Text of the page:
Offbeat Families – I was a huge, huge fan of Offbeat Bride when I was getting married, so it was only natural for me to turn to her other blog featuring families! This site is great. There are so many resources on different kinds of families, different styles of parenting and, you guessed it, religious pluralism! It’s very inspiring and worth checking every few days.
Ozark Pagan Mamma – This fellow ADFer has been raising Pagan kids and blogging about her experience! She shares a lot of wonderful seasonal crafts which I look forward to doing with the wee one. In addition, she sometimes shares child-friendly explanations for holidays, the Pagan Otherworld, the Three Kindreds, etc. I’m happy to have found a blog devoted to raising Pagan kids written by an ADFer.
Pagan Dad – Written from a male Wiccan perspective, this blog is still very informative since he’s had to deal with similar issues that I’m now considering – raising children Pagan, to “do” Santa or not, seasonal activities, etc.
Confessions of a Pagan Soccer Mom – Although not exclusively about parenting, Mrs. B has posted several things on seasonal ideas, introducing magic, and book reviews.
15 thoughts on “Pregnant Pagan: The Question of Raising Children in a Pagan Home”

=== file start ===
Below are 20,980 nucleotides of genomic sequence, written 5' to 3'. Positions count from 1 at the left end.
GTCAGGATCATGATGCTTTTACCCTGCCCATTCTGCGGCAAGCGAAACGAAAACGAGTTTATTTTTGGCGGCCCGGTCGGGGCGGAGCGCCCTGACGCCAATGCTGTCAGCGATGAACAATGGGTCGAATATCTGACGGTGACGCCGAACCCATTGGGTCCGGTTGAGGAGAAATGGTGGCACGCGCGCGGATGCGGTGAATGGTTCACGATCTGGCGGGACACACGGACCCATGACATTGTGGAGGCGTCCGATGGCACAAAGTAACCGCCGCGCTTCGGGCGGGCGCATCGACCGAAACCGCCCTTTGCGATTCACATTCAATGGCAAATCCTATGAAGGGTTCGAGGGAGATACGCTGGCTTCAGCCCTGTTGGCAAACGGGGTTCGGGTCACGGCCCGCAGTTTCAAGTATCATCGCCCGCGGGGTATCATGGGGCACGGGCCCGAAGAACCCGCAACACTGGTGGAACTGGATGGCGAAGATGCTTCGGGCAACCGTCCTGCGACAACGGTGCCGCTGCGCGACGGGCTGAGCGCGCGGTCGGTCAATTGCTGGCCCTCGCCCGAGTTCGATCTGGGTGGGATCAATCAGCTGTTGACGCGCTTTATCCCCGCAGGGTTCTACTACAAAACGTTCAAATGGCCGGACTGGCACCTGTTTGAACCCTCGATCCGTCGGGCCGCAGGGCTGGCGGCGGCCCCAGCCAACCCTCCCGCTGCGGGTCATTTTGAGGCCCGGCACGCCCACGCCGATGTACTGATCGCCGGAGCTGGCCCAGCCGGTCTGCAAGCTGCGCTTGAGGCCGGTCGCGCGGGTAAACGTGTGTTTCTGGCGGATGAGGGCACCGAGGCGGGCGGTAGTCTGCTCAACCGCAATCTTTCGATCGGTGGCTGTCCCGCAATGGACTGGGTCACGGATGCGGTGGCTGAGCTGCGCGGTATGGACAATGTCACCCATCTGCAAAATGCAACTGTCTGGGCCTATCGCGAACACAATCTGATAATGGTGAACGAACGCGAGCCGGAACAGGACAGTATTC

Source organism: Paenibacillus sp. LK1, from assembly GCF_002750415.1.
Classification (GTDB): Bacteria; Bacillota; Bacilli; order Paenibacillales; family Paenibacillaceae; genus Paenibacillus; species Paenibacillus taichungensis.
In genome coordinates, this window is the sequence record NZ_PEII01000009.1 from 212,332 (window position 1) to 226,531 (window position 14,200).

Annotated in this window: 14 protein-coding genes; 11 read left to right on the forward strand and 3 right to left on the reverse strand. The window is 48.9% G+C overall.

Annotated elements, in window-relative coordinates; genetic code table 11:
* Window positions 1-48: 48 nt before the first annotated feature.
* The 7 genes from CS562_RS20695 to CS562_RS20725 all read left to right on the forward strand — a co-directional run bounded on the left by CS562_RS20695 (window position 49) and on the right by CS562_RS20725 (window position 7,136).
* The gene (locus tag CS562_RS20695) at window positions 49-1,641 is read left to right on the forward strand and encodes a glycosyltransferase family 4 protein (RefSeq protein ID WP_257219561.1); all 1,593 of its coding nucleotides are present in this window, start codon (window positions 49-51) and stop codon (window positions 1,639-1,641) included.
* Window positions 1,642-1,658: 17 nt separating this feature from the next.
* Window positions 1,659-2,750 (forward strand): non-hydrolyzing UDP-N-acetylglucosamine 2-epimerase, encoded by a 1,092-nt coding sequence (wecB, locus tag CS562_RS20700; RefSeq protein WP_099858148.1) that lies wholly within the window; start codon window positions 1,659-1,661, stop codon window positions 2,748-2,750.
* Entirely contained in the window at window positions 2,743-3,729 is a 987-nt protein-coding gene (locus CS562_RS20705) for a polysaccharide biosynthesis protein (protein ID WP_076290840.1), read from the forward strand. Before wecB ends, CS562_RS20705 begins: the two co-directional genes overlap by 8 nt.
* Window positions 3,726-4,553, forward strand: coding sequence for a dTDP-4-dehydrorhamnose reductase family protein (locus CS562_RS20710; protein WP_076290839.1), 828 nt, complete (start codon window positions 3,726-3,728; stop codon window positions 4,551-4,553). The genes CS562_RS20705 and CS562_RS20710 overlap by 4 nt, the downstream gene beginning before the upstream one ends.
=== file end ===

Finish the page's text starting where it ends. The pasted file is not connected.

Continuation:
I love that you posted this. This is the way it should be. Incidentally… I have that same mother/baby sculpture. A student gave it to me one time with a letter saying how I probably didn’t even realize how many of them consider me their second mother. ^__^
Oh that is just beautiful, Willow!
This sounds like how my fiance and I would like to raise future children. However, we are looking into the Unitarian Universalist Church’s religious education programs. They encourage children to form their own beliefs from a very young age and expose them to many religious traditions, while fostering in them a sense of UU identity (which is not a bad thing, by any means).
I can see my fiance and I having all these plans to raise children, yet never putting those plans into action. It’s great to say, “We’re going to do such-and-such to teach our children about religion X,” but if it doesn’t actually happen, the plan was worthless. So this is why we are looking into the UU programs. We could try all we wanted to give our children a sense of religious pluralism, but the UU church specifically trains people to teach both children and adults about belief formation.